Seeking to avenge the murder of a beautiful young woman of the half-mystical Suhm-yi race, Tarra joins forces with her husband, now the last of his kind. Each worships a moon-god, and together their faith and Tarra’s weapons wreak a terrible vengeance on those who stole the treasure of the Suhm-yi.
Eager for wealth, Tarra is trapped by a wily old man who has lured him into plumbing the depths of a treasure-filled cavern guarded by golden statues of the Great God Cthulhu. But Cthulhu’s treasure is not easily plundered, and Tarra nearly loses his life to the monstrous forces of the Elder God.
Many men have met the lamia Orbiquita, but none have lived to tell of her extraordinary powers of love-making – until Tarra Khash, who treats her as a woman wants to be treated and thus earns her forgiveness and his life. Alas, others who assume her to be weakened by her love for Tarra Khash are not so lucky!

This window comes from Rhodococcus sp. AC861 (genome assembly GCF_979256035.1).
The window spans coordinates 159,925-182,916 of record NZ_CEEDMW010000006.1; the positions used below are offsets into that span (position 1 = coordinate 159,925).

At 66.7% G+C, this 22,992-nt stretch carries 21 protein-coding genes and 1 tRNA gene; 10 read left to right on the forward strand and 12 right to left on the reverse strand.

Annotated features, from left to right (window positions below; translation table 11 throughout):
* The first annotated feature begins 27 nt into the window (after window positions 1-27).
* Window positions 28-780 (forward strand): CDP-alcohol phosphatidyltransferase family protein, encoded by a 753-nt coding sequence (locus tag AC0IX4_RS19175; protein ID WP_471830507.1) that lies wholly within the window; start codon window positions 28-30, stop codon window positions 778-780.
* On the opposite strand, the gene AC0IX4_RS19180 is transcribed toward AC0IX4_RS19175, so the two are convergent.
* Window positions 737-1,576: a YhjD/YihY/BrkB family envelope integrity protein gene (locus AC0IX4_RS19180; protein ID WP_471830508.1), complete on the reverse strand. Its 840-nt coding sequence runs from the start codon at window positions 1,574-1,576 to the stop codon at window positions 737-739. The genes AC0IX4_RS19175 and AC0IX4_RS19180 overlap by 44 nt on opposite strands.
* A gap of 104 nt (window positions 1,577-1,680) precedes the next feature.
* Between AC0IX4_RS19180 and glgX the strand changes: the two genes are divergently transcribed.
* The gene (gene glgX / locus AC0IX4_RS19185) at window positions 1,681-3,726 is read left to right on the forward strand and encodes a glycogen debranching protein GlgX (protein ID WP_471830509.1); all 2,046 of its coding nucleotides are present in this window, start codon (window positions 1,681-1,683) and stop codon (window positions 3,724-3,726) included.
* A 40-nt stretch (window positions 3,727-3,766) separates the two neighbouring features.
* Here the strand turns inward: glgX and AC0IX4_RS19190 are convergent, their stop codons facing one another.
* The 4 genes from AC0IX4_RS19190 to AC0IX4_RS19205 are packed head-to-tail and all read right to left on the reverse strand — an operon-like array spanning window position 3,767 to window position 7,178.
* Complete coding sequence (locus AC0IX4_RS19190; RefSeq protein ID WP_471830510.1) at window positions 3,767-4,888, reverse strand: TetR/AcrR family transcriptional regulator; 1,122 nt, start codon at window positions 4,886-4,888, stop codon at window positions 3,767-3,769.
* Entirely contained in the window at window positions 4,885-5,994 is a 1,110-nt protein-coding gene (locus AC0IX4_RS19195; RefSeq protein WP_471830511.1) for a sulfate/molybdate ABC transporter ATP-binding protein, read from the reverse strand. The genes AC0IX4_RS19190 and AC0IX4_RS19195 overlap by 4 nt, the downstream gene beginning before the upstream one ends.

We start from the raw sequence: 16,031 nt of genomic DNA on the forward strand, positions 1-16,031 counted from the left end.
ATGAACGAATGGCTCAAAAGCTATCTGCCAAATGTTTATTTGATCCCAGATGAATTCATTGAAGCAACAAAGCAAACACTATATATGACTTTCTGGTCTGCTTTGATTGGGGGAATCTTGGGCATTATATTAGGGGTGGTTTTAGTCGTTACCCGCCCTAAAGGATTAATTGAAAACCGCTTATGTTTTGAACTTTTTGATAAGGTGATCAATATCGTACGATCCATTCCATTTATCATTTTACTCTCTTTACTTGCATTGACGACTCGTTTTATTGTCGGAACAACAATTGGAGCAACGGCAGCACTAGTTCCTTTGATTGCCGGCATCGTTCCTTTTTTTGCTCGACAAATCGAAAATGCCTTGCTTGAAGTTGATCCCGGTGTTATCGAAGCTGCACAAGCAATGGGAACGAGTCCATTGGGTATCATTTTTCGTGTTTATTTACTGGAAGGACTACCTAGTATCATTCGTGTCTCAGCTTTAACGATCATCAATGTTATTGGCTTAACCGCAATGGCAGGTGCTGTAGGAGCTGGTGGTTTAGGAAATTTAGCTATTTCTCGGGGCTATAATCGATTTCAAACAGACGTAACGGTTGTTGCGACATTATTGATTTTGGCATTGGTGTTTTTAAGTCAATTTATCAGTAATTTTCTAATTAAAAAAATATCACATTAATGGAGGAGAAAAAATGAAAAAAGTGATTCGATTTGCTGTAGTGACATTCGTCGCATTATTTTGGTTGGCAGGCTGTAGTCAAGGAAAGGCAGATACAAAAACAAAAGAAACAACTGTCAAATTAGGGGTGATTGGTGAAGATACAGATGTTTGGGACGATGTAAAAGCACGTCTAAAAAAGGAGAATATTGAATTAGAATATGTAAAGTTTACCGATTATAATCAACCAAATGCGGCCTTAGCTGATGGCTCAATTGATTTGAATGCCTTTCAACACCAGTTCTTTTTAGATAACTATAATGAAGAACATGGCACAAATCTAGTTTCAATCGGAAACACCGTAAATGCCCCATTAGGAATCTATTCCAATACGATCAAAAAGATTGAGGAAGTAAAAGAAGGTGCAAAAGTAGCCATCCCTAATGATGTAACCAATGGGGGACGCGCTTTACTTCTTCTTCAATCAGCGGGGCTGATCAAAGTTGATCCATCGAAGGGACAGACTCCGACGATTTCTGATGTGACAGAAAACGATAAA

It was the End of Summer of the year 2035. The Global Village that was the World was ruled by a Kangaroo Court of Compassionate Aldermen who ordered assassinations when it was deemed to be for the common good. As a sign of their openness, they were always experimenting to find new ways of looking at the World. Most of these experiments would would fail; some of them would succeed to an extent; and others would succeed only too well, and so would have to be crushed in the shell for the good of the World.